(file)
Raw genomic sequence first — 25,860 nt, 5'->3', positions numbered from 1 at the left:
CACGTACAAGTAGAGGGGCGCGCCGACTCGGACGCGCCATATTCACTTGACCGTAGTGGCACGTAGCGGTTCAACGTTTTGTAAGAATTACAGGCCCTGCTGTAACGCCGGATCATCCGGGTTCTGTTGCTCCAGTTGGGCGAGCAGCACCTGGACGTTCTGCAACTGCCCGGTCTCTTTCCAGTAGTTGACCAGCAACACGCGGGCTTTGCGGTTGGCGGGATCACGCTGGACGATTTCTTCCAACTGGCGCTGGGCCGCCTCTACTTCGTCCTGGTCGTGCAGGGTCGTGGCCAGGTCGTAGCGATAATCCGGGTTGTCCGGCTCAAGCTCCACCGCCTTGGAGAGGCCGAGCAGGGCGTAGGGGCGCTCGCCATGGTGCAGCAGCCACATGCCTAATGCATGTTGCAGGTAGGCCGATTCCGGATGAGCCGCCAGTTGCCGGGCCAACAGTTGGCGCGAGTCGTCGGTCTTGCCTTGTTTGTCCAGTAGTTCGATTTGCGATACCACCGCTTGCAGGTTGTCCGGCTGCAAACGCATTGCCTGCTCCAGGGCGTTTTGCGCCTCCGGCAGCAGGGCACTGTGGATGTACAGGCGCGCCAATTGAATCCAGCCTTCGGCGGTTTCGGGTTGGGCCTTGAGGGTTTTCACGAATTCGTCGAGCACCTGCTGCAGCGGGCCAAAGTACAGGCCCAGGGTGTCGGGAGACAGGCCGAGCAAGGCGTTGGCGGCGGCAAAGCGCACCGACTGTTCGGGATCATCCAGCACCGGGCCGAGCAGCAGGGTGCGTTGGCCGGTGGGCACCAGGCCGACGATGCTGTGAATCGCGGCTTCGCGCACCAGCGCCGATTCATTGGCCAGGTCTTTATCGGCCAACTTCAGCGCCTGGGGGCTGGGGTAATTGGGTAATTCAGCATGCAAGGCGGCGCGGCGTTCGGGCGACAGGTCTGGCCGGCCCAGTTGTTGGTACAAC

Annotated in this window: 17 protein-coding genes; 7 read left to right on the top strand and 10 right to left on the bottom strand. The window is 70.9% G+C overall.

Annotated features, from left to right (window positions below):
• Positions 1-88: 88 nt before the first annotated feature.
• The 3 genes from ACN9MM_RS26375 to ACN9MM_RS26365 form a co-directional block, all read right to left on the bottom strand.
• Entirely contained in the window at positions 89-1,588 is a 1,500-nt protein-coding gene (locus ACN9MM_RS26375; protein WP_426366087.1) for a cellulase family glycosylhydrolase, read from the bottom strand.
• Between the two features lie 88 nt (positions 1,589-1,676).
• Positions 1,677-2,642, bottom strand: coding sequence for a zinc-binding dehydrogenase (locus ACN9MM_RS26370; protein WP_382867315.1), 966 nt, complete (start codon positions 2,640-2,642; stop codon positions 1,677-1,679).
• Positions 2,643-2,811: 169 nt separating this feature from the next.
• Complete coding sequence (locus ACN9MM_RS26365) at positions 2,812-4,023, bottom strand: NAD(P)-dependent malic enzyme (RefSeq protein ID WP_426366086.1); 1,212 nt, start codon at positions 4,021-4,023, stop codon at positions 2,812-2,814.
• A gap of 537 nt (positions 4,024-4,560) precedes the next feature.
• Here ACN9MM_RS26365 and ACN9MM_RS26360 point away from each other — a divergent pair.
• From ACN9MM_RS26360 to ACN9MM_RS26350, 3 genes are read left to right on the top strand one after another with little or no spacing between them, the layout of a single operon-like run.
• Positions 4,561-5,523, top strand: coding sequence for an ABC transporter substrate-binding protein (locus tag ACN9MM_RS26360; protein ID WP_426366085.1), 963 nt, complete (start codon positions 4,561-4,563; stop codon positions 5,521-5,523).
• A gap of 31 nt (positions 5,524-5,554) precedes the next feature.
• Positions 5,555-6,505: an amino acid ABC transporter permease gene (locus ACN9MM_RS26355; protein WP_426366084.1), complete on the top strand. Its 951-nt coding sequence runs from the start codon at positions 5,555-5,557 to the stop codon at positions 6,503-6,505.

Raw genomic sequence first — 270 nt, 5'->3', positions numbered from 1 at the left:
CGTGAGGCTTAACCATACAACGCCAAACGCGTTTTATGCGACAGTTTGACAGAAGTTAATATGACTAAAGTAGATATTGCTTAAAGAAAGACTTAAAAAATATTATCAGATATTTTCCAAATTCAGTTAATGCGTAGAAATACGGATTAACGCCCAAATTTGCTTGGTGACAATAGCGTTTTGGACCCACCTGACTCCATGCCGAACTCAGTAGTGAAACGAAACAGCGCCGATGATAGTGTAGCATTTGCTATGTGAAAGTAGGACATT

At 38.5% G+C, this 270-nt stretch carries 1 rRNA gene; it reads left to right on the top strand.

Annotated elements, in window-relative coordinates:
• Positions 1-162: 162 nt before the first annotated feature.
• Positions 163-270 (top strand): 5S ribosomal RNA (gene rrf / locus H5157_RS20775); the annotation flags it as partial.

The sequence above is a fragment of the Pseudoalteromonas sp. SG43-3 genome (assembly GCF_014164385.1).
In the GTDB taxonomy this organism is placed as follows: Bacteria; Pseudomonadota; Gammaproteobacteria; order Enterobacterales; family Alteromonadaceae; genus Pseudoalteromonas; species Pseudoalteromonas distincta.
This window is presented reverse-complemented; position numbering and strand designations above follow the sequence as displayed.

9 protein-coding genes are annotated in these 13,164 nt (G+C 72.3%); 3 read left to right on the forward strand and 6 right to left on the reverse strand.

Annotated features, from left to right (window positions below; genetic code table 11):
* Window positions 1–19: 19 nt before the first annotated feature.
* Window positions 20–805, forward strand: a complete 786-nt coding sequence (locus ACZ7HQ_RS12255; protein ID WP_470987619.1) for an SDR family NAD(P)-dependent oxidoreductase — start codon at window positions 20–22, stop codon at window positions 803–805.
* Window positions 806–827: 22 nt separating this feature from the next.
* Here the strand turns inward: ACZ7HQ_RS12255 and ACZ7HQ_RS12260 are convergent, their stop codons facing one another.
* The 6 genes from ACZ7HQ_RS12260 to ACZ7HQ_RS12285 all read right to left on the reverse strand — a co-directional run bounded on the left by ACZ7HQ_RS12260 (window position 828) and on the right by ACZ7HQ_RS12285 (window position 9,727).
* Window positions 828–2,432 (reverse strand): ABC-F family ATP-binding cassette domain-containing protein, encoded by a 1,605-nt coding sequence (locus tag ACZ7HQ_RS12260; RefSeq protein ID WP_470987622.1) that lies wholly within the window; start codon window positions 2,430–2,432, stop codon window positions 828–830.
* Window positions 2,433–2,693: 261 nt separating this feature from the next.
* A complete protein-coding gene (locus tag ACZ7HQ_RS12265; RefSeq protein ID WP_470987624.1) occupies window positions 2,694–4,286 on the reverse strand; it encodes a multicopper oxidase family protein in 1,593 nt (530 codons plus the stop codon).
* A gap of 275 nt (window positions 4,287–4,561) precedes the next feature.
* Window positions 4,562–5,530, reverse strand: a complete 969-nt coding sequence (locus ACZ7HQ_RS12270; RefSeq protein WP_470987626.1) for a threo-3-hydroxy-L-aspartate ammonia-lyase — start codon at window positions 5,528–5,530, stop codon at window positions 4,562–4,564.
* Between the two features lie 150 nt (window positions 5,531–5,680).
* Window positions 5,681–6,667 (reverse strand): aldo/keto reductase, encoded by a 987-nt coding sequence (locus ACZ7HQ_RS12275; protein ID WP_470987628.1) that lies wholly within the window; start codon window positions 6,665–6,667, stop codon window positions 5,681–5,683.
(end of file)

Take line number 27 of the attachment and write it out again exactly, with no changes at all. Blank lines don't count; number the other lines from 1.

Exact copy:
9 protein-coding genes are annotated in these 13,164 nt (G+C 72.3%); 3 read left to right on the forward strand and 6 right to left on the reverse strand.